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FDA Warns of Fake Version of ADHD Drug Adderall

Last Updated: May 30, 2012.

 

Counterfeit drug lacks active ingredient; real medicine is currently in short supply

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Counterfeit drug lacks active ingredient; real medicine is currently in short supply.

WEDNESDAY, May 30 (HealthDay News) -- A counterfeit version of the attention-deficit/hyperactivity disorder drug Adderall, sold online, contains the wrong active ingredients, according to the U.S. Food and Drug Administration.

Adderall is also used to treat narcolepsy. The drug, made by Teva Pharmaceutical Industries, is currently in short supply in the United States.

The counterfeit versions of Adderall are ineffective and potentially harmful, the FDA warned Tuesday.

Authentic Adderall contains four active ingredients: dextroamphetamine saccharate, amphetamine aspartate, dextroamphetamine sulfate, and amphetamine sulfate. Preliminary laboratory tests by the FDA found that the counterfeit version being sold as Adderall 30-milligram (mg) tablets contains tramadol and acetaminophen, ingredients in medicines used to treat acute pain.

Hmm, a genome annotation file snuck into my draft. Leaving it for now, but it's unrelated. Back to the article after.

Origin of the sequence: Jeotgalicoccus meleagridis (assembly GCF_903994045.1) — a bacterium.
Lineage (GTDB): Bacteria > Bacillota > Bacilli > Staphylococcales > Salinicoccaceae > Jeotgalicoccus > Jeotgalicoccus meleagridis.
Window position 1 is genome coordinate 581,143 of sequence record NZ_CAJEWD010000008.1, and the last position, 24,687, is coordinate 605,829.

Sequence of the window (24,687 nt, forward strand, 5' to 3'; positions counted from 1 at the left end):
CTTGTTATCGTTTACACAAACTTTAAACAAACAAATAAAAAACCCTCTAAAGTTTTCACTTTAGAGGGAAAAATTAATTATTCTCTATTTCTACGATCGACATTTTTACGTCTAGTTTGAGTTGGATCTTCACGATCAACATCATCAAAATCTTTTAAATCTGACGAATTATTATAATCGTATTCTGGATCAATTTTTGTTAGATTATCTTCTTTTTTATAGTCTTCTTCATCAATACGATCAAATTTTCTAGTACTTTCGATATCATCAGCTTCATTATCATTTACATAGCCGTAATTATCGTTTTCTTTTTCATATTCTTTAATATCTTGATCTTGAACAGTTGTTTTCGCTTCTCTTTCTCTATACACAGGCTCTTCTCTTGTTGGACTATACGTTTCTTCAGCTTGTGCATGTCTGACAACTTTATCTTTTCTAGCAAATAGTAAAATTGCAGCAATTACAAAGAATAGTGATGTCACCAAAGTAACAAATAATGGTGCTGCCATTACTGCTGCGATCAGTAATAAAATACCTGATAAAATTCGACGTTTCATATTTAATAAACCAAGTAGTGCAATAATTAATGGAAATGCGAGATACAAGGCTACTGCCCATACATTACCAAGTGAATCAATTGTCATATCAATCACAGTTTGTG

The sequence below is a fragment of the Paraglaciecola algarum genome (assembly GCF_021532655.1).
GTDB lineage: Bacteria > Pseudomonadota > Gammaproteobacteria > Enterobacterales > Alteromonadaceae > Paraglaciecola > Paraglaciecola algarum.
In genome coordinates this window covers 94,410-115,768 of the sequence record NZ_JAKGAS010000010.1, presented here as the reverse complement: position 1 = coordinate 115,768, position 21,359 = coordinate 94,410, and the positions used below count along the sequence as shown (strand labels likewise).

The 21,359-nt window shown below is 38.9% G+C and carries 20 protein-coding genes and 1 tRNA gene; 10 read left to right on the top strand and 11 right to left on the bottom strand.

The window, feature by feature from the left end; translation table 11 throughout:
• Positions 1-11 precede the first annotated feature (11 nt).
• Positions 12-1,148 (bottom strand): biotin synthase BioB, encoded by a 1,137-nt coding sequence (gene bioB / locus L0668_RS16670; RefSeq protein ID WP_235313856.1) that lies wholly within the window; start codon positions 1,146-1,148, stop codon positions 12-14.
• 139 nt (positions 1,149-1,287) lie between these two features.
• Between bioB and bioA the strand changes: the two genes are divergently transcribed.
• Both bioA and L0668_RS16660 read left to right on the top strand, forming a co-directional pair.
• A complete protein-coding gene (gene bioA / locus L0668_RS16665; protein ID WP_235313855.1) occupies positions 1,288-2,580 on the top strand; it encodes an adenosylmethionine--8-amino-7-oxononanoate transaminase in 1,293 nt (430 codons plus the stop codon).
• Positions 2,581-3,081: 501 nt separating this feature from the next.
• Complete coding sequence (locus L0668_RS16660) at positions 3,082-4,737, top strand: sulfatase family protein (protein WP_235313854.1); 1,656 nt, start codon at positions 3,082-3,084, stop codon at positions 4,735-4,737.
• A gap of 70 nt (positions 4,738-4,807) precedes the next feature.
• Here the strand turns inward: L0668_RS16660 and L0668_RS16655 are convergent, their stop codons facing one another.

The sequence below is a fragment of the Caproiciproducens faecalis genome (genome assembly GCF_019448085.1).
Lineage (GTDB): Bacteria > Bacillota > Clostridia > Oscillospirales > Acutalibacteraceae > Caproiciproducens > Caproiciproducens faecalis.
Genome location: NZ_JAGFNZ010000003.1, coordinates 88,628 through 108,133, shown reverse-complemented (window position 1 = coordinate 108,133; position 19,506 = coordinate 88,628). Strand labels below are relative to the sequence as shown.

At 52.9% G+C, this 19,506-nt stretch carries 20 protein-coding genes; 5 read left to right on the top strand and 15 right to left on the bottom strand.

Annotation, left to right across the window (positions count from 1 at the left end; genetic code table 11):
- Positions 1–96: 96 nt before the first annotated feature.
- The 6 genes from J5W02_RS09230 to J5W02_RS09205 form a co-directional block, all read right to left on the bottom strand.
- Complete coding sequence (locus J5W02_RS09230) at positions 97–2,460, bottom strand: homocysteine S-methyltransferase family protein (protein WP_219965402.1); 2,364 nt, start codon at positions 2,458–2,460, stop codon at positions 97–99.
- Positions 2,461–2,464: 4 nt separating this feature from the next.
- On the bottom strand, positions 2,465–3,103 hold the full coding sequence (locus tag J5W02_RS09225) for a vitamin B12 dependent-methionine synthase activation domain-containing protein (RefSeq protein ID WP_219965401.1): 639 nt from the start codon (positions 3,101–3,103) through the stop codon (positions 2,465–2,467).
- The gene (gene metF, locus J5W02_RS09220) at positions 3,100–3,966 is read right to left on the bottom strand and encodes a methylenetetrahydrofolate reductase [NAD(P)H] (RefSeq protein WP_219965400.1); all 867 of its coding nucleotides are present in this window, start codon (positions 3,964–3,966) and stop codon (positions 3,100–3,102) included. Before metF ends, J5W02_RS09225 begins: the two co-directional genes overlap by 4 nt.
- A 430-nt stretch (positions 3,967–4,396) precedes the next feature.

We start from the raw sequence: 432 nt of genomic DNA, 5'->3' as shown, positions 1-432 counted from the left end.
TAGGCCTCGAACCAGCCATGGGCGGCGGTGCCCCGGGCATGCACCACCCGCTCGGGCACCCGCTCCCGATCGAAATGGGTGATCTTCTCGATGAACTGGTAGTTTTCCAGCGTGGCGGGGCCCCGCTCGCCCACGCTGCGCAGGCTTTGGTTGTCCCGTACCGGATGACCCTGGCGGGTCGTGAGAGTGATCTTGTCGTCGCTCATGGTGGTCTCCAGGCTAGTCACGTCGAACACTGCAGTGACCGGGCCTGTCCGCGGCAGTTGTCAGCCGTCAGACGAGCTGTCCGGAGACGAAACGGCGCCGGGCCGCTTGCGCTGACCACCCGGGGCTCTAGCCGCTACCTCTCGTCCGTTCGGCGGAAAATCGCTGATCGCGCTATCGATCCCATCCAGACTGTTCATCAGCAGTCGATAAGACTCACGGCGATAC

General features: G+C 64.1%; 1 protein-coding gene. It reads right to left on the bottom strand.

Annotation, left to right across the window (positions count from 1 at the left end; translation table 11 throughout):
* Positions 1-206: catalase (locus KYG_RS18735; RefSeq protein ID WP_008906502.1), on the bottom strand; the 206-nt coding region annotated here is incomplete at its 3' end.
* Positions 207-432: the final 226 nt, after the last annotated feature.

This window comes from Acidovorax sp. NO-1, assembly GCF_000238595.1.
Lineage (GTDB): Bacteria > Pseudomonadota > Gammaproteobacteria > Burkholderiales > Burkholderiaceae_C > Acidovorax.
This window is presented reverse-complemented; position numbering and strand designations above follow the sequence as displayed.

Genuine Adderall 30-mg tablets are round, orange/peach in color, and have "dp" embossed on one side and "30" on the other side. The tablets are packaged only in a 100-count bottle with the National Drug Code (NDC) 0555-0768-02, the agency said.

In contrast, the counterfeit tablets are round, white and do not have any type of letters or numbers, the FDA said. Fake tablets may also come in blister packages and have spelling mistakes on the packaging, such as:

  • "NDS" instead of "NDC"
  • "Aspartrte" instead of "Aspartate"
  • "Singel" instead of "Single."

Consumers who believe they have the counterfeit version of 30-mg Adderall tablets should not use them and should talk to their health care professional about their treatment options, the FDA said.

Adderall is currently in short supply because Teva is having difficulty obtaining all of the active ingredients used in the drug. Consumers need to be extra cautious when buying medicines online and remember that drugs in short supply are often targets for counterfeiting, the FDA said.

More information

The U.S. Food and Drug Administration offers a consumer safety guide for buying prescription medicines online.

SOURCE: U.S. Food and Drug Administration, news release, May 29, 2012

Copyright © 2012 HealthDay. All rights reserved.


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